MAKE IT A GREAT DAY: Showing direction = Courtesy

I had a few items that were not delivered by Instacart, Tuesday afternoon, so I grabbed No. 17 for the half-mile trip to Town & Country to visit Trader Joe’s and Kroger.

I would rather clean public restrooms than step foot inside Kroger, or most other stores. Today was a reminder of why I loathe shopping and manuevering amid the hoards of humanity in such situations.


As a child, “stay to the right” was pounded into my brain. Mother oft reminded me with a story of how critical staying to the right was when walking up the stairs or through the hallways at Wendell L. Willkie High School that would later become Elwood Junior High School before I arrived on that particular campus. At our 1894-built Washington Elementary School with the wide GONE WITH THE WINDesque marble staircase that split off at the main landing was my first experience of staying to the right.

I stressed this to my sons and on our hikes through the various local hiking trails they often heard my “to the right” as we approached oncoming fellow hikers.

Today’s Kroger visit was frustrating and several times, exasperating. Applying “stay to the right” was completely nowhere in the process for most folk’s shopping adventures. I did note that those around my age, and older, followed this practice. Perhaps “staying to the right” is a generational practice.

The practice of “goodwill toward fellow man,” I am convinced, is not a part of the Thanksgiving and Christmas holiday preparation. The day before a holiday I do expect busyness; I do not expect, nor accept sheer rudeness. When needing to pass in front of someone studying items from across the aisle, I was raised to say, “pardon/excuse me.” Several times, this morning, each of my “pardon me” was met with huffs or grumbles. How sad.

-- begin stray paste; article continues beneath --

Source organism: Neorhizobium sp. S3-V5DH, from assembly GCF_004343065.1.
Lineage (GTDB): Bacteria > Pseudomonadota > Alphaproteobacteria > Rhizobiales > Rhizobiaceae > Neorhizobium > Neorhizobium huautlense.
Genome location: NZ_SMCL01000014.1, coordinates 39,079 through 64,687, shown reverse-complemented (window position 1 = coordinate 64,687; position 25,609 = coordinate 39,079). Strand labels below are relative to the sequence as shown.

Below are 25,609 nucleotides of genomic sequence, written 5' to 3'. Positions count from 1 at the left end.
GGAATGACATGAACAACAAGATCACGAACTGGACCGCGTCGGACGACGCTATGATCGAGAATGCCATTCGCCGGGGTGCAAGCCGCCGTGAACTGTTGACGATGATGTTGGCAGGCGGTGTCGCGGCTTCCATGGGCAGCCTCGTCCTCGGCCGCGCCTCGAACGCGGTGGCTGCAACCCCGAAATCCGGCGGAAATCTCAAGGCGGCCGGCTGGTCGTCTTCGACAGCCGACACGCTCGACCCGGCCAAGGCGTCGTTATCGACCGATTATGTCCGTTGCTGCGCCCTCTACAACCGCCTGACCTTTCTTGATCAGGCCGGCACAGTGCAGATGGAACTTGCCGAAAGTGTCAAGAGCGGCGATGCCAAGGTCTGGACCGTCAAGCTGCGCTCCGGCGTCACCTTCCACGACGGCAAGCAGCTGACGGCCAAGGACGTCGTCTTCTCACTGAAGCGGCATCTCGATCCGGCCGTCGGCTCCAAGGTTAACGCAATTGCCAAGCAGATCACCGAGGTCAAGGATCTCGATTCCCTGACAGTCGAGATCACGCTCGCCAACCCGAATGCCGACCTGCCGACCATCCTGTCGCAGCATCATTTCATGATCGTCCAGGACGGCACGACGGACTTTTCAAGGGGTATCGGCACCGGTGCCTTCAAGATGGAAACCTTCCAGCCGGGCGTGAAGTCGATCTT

The parking lot was not much better.

As I stood waiting for the crosswalk to clear of cars where some obviously under 50er folks used the safety space to load their groceries when a car was driven to the curb, a gentleman pushing a short-cart hit a drain and he partially fell over the flipped cart. Fortunately, the man was not injured, just embarrassed. The driver of a car directly in front of me was trying to get around one of the cars being loaded with groceries just as the gentleman’s cart mishap occurred. The 20-something-year-old lady threw up her arms and shouted, “this is fucking great!” She then placed her elbow on her window sill, forcing her head against her clenched fist. After a few seconds of waiting, she turned her head and caught me staring at her, shaking my head. I could see her physical demeanor melt into an embarrassed fold.

While fellow shoppers hurried to assist the man, the lady loading her groceries left her cart right there at the curb, got in, and her husband tapped on his horn to clear those assisting the man so he could get through.

The hatefulness I observed during the moment kicked me in the gut.

I have read comments of others on various social media posts claiming these behaviors began with the past quarantine. Oh, no! These behaviors have been around us for a long time. I do believe too much is blamed on the quarantine to escape personal responsibility and abandon appropriate behavior.

Be kind.

Stay to the right.

Use your damned turn signals.

And let’s get the world back on track so that we no longer need masks because I hate not sharing my smile, another strong instruction by Mother, with others.

Make it a great day!

About Wright Flyer Guy

Darin is a single adoptive father, a teacher, playwright, and musical theatre director from Kettering, Ohio.
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